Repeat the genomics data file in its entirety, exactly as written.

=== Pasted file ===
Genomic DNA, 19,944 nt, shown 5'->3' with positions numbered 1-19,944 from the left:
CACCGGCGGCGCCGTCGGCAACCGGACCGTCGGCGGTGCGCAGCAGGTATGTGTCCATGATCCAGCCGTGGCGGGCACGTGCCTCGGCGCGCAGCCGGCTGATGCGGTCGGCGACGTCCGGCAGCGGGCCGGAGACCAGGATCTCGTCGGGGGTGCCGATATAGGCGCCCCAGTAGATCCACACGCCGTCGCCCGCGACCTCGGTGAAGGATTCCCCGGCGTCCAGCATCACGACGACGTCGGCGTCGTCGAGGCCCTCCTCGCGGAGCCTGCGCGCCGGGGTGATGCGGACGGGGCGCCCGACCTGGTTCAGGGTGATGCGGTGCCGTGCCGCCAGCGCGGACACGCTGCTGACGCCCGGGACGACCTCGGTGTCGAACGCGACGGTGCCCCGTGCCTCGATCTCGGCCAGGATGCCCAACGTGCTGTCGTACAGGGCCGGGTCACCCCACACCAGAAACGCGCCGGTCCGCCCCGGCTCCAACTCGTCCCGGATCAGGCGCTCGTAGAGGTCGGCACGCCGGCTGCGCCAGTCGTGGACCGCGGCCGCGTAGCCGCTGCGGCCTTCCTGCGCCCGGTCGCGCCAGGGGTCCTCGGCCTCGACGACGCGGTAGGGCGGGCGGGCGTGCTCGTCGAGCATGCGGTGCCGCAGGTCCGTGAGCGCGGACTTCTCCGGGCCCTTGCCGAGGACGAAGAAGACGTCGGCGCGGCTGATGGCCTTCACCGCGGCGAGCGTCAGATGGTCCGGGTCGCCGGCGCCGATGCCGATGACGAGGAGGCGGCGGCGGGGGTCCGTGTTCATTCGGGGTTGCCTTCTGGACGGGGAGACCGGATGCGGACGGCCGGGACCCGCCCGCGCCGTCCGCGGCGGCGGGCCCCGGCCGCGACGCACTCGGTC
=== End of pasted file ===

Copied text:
Genomic DNA, 19,944 nt, shown 5'->3' with positions numbered 1-19,944 from the left:
CACCGGCGGCGCCGTCGGCAACCGGACCGTCGGCGGTGCGCAGCAGGTATGTGTCCATGATCCAGCCGTGGCGGGCACGTGCCTCGGCGCGCAGCCGGCTGATGCGGTCGGCGACGTCCGGCAGCGGGCCGGAGACCAGGATCTCGTCGGGGGTGCCGATATAGGCGCCCCAGTAGATCCACACGCCGTCGCCCGCGACCTCGGTGAAGGATTCCCCGGCGTCCAGCATCACGACGACGTCGGCGTCGTCGAGGCCCTCCTCGCGGAGCCTGCGCGCCGGGGTGATGCGGACGGGGCGCCCGACCTGGTTCAGGGTGATGCGGTGCCGTGCCGCCAGCGCGGACACGCTGCTGACGCCCGGGACGACCTCGGTGTCGAACGCGACGGTGCCCCGTGCCTCGATCTCGGCCAGGATGCCCAACGTGCTGTCGTACAGGGCCGGGTCACCCCACACCAGAAACGCGCCGGTCCGCCCCGGCTCCAACTCGTCCCGGATCAGGCGCTCGTAGAGGTCGGCACGCCGGCTGCGCCAGTCGTGGACCGCGGCCGCGTAGCCGCTGCGGCCTTCCTGCGCCCGGTCGCGCCAGGGGTCCTCGGCCTCGACGACGCGGTAGGGCGGGCGGGCGTGCTCGTCGAGCATGCGGTGCCGCAGGTCCGTGAGCGCGGACTTCTCCGGGCCCTTGCCGAGGACGAAGAAGACGTCGGCGCGGCTGATGGCCTTCACCGCGGCGAGCGTCAGATGGTCCGGGTCGCCGGCGCCGATGCCGATGACGAGGAGGCGGCGGCGGGGGTCCGTGTTCATTCGGGGTTGCCTTCTGGACGGGGAGACCGGATGCGGACGGCCGGGACCCGCCCGCGCCGTCCGCGGCGGCGGGCCCCGGCCGCGACGCACTCGGTC